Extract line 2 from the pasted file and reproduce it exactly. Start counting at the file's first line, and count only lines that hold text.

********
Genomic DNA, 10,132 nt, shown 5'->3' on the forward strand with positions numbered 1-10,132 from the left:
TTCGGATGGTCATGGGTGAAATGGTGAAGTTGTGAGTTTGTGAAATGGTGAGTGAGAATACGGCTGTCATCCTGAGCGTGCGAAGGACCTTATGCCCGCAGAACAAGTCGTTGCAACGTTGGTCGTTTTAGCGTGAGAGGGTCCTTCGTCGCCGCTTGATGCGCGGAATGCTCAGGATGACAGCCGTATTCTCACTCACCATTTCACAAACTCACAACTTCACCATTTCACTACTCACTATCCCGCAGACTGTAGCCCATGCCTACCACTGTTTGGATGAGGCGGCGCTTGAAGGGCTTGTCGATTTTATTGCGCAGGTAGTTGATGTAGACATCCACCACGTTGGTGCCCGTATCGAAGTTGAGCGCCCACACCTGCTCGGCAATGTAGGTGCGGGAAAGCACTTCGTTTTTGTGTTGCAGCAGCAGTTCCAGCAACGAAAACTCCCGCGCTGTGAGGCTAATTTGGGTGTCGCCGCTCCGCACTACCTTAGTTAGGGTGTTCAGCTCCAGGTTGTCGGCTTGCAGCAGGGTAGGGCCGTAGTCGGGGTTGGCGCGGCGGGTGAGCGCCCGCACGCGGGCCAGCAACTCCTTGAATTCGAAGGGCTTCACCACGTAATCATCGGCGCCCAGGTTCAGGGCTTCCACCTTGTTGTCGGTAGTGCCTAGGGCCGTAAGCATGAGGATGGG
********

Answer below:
TTCGGATGGTCATGGGTGAAATGGTGAAGTTGTGAGTTTGTGAAATGGTGAGTGAGAATACGGCTGTCATCCTGAGCGTGCGAAGGACCTTATGCCCGCAGAACAAGTCGTTGCAACGTTGGTCGTTTTAGCGTGAGAGGGTCCTTCGTCGCCGCTTGATGCGCGGAATGCTCAGGATGACAGCCGTATTCTCACTCACCATTTCACAAACTCACAACTTCACCATTTCACTACTCACTATCCCGCAGACTGTAGCCCATGCCTACCACTGTTTGGATGAGGCGGCGCTTGAAGGGCTTGTCGATTTTATTGCGCAGGTAGTTGATGTAGACATCCACCACGTTGGTGCCCGTATCGAAGTTGAGCGCCCACACCTGCTCGGCAATGTAGGTGCGGGAAAGCACTTCGTTTTTGTGTTGCAGCAGCAGTTCCAGCAACGAAAACTCCCGCGCTGTGAGGCTAATTTGGGTGTCGCCGCTCCGCACTACCTTAGTTAGGGTGTTCAGCTCCAGGTTGTCGGCTTGCAGCAGGGTAGGGCCGTAGTCGGGGTTGGCGCGGCGGGTGAGCGCCCGCACGCGGGCCAGCAACTCCTTGAATTCGAAGGGCTTCACCACGTAATCATCGGCGCCCAGGTTCAGGGCTTCCACCTTGTTGTCGGTAGTGCCTAGGGCCGTAAGCATGAGGATGGG